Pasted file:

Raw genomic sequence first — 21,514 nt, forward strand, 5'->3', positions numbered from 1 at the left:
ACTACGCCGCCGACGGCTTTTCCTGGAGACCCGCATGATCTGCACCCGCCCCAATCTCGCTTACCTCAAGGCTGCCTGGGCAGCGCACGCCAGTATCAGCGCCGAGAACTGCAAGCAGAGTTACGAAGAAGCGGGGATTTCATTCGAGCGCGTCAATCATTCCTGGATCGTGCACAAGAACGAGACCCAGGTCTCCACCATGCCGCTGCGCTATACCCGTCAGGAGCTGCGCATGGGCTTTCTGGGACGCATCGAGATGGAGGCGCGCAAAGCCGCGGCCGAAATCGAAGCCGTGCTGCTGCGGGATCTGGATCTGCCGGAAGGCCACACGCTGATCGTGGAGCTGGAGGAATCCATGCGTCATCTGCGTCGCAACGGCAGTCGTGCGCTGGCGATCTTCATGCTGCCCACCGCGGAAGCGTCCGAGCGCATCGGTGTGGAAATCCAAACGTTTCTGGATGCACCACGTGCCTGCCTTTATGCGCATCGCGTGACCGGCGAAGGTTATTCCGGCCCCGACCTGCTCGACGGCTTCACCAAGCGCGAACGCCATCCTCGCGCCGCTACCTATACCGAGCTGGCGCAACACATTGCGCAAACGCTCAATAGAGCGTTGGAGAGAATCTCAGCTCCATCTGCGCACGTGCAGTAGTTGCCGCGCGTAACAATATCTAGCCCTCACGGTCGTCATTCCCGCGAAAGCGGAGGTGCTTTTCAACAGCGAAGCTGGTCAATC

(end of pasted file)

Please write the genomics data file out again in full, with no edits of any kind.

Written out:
Raw genomic sequence first — 21,514 nt, forward strand, 5'->3', positions numbered from 1 at the left:
ACTACGCCGCCGACGGCTTTTCCTGGAGACCCGCATGATCTGCACCCGCCCCAATCTCGCTTACCTCAAGGCTGCCTGGGCAGCGCACGCCAGTATCAGCGCCGAGAACTGCAAGCAGAGTTACGAAGAAGCGGGGATTTCATTCGAGCGCGTCAATCATTCCTGGATCGTGCACAAGAACGAGACCCAGGTCTCCACCATGCCGCTGCGCTATACCCGTCAGGAGCTGCGCATGGGCTTTCTGGGACGCATCGAGATGGAGGCGCGCAAAGCCGCGGCCGAAATCGAAGCCGTGCTGCTGCGGGATCTGGATCTGCCGGAAGGCCACACGCTGATCGTGGAGCTGGAGGAATCCATGCGTCATCTGCGTCGCAACGGCAGTCGTGCGCTGGCGATCTTCATGCTGCCCACCGCGGAAGCGTCCGAGCGCATCGGTGTGGAAATCCAAACGTTTCTGGATGCACCACGTGCCTGCCTTTATGCGCATCGCGTGACCGGCGAAGGTTATTCCGGCCCCGACCTGCTCGACGGCTTCACCAAGCGCGAACGCCATCCTCGCGCCGCTACCTATACCGAGCTGGCGCAACACATTGCGCAAACGCTCAATAGAGCGTTGGAGAGAATCTCAGCTCCATCTGCGCACGTGCAGTAGTTGCCGCGCGTAACAATATCTAGCCCTCACGGTCGTCATTCCCGCGAAAGCGGAGGTGCTTTTCAACAGCGAAGCTGGTCAATC